I met Andrea Wilder when I wandered into my first Lake Country Romance Writers meeting. From the beginning she treated me with respect and humor, welcoming me into the fold, holding back laughter when I spouted on about how I love mixed POV's and head-hopping. She's never been afraid to work with me, laugh with me or cry with me. Smart, hard-working and intuitive, Andrea's a great gal whose inspiring story is well worth noting. We're grateful to have her stop by Seekerville, grab a Tim Horton's coffee, and chat with us. Fearless, the delightful love story of an Irish chieftain (I called him Scottish yesterday, sorry gals, a pox upon me from my very Irish, very Celt heritage) is a wonderful read, light, warm, humorous and inspiring. Do they still make men like that?????
What Andrea didn't mention below is that this sale also garnered her an agent. Andrea's now working with Elaine Spencer of the Knight Agency. Andrea, welcome back to Seekerville!
It’s great to be back here in Seekerville. I know some of you (hi, Ruth and Tina!), and some of you may have met me. For those of you who haven’t, the main reason I’m guest blogging is that I’m a contest success story. The thing is, it wasn’t pure, blind luck. It was targeting.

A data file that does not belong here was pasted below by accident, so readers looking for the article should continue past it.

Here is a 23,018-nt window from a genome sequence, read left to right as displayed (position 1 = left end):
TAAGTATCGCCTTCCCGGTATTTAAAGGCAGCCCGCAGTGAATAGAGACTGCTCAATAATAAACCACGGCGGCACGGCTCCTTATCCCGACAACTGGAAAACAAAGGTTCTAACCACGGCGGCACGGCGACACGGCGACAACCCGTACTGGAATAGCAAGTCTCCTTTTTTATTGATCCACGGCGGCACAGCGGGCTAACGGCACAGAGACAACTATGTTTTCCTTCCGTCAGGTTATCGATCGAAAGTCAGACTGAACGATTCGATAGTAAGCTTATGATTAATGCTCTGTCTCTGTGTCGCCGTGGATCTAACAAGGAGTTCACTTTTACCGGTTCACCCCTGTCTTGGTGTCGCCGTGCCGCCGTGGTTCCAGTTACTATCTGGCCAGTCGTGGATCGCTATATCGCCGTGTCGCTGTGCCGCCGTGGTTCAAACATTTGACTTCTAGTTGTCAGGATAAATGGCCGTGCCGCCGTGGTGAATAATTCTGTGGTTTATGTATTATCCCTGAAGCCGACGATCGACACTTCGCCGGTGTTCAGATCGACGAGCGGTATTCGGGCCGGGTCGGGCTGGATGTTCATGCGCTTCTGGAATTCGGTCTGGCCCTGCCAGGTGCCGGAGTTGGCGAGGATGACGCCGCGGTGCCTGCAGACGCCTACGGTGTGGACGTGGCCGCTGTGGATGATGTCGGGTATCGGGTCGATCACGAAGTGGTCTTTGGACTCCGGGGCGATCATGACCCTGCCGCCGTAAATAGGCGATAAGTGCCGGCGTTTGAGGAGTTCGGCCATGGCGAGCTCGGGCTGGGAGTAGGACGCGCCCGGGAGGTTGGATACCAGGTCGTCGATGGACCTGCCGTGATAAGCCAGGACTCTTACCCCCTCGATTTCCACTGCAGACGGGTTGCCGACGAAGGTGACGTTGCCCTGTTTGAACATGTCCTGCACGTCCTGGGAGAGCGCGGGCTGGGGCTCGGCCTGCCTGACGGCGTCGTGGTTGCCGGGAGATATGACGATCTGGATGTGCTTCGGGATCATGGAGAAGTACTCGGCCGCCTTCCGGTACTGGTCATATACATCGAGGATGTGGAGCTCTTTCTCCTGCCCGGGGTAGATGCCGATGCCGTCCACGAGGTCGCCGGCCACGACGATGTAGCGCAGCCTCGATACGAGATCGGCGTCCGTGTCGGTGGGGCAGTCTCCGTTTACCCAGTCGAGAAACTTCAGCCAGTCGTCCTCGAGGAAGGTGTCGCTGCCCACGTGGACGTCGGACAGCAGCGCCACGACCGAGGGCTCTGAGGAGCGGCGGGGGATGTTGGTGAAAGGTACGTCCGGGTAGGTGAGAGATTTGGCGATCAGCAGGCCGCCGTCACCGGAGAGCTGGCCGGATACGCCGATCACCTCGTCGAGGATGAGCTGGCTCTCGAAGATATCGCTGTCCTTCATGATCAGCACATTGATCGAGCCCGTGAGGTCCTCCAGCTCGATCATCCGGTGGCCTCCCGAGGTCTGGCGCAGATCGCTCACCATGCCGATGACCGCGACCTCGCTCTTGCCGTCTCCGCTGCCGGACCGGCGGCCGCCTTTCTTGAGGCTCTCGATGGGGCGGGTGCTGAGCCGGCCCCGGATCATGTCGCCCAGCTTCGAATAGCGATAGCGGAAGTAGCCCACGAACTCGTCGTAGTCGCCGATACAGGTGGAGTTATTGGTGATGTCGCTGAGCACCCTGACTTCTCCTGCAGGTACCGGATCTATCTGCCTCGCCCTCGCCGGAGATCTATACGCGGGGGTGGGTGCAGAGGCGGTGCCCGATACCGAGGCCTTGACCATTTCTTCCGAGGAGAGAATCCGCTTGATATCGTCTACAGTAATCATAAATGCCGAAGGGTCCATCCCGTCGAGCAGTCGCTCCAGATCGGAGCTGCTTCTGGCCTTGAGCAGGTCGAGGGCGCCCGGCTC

My first novel, Fearless, started as a wild idea that blossomed into a dream come true. After a year of writing and polishing, it was time to start querying agents and editors. I’d run the gauntlet the year before with another historical, which was a long, frustrating process that ended in failure. Now, I’m not afraid of failing, but if it’s going to happen I want it to come quickly so I can gobble down some Godiva and get on with my life. With this book, I decided to try something new. In addition to the usual blind submissions, I targeted that year’s contests, focusing on one publisher.
Fearless is a medieval romance with paranormal elements, so I decided it was a Dorchester book. I checked out the contests listing one of their editors as the final round judge. I picked three, and I entered either historical or paranormal, whichever category was being judged by Dorchester.
In two of them, I didn’t make it to the final round, but in the 2005 Marlene, I hit pay dirt. I entered the historical category, and my very open-minded first-round judges pushed me into the final round. Alicia Condon liked the story well enough to place it first and ask for the full. In 2007, Dorchester released it as my first novel.
I never entered a contest to win. My goal was to make it to the final round and be one of the few manuscripts landing on that editor’s desk, rather than being stacked on the ever-growing pile of unsolicited submissions. I wanted a chance to show the pros what I can do. And I wanted a deadline so I’d have my answer in a few weeks instead of months. Contests are the only way I know of for an unpublished, unagented writer to get that kind of response.
We know all about targeting our markets. We research the publishers, and many of us know the individual editors well enough to be familiar with their personal tastes. If you target contests the way you do ordinary submissions, you just might break through. It worked for me.
Best of luck to everyone in this bright new year. And thanks again for having me!
Fearless, Dorchester Love Spell